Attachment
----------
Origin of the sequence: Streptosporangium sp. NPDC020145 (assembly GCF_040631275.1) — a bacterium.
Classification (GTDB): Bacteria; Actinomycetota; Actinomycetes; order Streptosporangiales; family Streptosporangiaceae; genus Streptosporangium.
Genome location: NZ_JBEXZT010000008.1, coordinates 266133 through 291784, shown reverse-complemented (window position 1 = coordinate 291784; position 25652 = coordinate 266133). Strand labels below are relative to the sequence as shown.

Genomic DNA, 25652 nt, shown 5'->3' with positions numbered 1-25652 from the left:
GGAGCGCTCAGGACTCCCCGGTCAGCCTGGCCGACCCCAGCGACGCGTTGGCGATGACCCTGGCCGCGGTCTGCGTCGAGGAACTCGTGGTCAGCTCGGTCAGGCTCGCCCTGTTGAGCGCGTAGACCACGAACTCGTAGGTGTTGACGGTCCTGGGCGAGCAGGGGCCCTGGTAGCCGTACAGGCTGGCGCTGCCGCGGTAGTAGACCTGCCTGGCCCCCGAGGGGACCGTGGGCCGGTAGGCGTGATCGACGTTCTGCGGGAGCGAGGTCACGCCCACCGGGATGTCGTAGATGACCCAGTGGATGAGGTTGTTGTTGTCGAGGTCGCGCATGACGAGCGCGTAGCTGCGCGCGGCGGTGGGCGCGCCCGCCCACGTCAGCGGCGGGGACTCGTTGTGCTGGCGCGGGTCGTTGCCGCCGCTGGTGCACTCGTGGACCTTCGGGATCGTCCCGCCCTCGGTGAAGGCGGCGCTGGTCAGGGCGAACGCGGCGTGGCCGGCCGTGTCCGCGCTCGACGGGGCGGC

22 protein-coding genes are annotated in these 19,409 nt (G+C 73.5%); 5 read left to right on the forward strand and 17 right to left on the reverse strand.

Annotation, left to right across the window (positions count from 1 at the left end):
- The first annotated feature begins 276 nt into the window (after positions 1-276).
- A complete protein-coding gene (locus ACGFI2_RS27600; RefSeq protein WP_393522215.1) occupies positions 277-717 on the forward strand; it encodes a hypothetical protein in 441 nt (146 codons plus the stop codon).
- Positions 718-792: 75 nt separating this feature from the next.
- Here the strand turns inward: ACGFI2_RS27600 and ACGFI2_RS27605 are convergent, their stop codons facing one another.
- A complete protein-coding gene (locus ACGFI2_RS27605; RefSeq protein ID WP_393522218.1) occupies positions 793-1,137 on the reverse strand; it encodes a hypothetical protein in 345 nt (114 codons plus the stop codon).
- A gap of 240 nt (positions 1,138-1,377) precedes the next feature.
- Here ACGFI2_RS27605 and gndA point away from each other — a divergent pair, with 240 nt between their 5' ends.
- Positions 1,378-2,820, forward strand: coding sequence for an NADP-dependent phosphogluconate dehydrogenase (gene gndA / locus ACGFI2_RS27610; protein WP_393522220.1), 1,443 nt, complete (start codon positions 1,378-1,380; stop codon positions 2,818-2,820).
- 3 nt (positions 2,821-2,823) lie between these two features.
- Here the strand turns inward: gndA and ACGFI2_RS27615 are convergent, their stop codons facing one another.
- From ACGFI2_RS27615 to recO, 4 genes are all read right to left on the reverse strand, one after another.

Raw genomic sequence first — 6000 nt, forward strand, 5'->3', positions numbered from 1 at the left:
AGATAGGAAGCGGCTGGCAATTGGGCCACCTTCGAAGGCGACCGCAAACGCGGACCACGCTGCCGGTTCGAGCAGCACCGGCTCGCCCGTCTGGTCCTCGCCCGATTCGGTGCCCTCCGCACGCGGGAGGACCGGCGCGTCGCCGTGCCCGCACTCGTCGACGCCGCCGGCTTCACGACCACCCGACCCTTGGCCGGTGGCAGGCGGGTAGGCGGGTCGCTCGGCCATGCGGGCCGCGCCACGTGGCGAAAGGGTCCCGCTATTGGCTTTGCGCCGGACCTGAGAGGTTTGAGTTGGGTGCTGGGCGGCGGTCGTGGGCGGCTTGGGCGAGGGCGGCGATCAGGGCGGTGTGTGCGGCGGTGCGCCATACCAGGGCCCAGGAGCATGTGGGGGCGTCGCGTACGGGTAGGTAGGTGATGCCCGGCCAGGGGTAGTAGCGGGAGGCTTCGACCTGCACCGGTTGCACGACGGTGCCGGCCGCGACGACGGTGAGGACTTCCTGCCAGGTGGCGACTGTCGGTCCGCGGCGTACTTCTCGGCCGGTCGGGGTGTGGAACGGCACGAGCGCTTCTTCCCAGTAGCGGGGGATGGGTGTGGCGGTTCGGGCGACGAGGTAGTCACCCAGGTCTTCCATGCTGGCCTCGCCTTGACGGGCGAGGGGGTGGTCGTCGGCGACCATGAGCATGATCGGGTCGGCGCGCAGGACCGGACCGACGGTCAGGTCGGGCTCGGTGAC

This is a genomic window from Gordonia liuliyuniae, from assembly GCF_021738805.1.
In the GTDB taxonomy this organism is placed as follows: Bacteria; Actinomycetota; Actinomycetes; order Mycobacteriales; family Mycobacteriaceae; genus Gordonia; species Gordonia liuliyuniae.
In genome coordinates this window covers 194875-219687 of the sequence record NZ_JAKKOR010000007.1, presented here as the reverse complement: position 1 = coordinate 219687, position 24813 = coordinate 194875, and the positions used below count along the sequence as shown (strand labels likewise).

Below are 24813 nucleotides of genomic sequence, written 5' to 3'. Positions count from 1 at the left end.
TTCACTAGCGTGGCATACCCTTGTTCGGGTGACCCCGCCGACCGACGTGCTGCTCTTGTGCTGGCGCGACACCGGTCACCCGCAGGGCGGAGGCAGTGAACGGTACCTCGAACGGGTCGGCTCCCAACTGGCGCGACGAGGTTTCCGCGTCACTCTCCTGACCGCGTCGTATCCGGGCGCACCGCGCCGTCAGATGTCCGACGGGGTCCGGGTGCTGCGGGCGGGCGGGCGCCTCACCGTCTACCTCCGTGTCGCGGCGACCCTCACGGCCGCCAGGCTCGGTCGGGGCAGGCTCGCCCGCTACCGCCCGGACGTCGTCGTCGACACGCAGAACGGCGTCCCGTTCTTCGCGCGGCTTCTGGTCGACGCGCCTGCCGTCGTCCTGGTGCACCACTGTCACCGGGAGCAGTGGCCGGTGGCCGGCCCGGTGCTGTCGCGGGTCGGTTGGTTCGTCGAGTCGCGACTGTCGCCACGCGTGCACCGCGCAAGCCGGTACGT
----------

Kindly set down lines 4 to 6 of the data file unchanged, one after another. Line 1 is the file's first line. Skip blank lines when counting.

Genomic DNA, 25652 nt, shown 5'->3' with positions numbered 1-25652 from the left:
GGAGCGCTCAGGACTCCCCGGTCAGCCTGGCCGACCCCAGCGACGCGTTGGCGATGACCCTGGCCGCGGTCTGCGTCGAGGAACTCGTGGTCAGCTCGGTCAGGCTCGCCCTGTTGAGCGCGTAGACCACGAACTCGTAGGTGTTGACGGTCCTGGGCGAGCAGGGGCCCTGGTAGCCGTACAGGCTGGCGCTGCCGCGGTAGTAGACCTGCCTGGCCCCCGAGGGGACCGTGGGCCGGTAGGCGTGATCGACGTTCTGCGGGAGCGAGGTCACGCCCACCGGGATGTCGTAGATGACCCAGTGGATGAGGTTGTTGTTGTCGAGGTCGCGCATGACGAGCGCGTAGCTGCGCGCGGCGGTGGGCGCGCCCGCCCACGTCAGCGGCGGGGACTCGTTGTGCTGGCGCGGGTCGTTGCCGCCGCTGGTGCACTCGTGGACCTTCGGGATCGTCCCGCCCTCGGTGAAGGCGGCGCTGGTCAGGGCGAACGCGGCGTGGCCGGCCGTGTCCGCGCTCGACGGGGCGGC

22 protein-coding genes are annotated in these 19,409 nt (G+C 73.5%); 5 read left to right on the forward strand and 17 right to left on the reverse strand.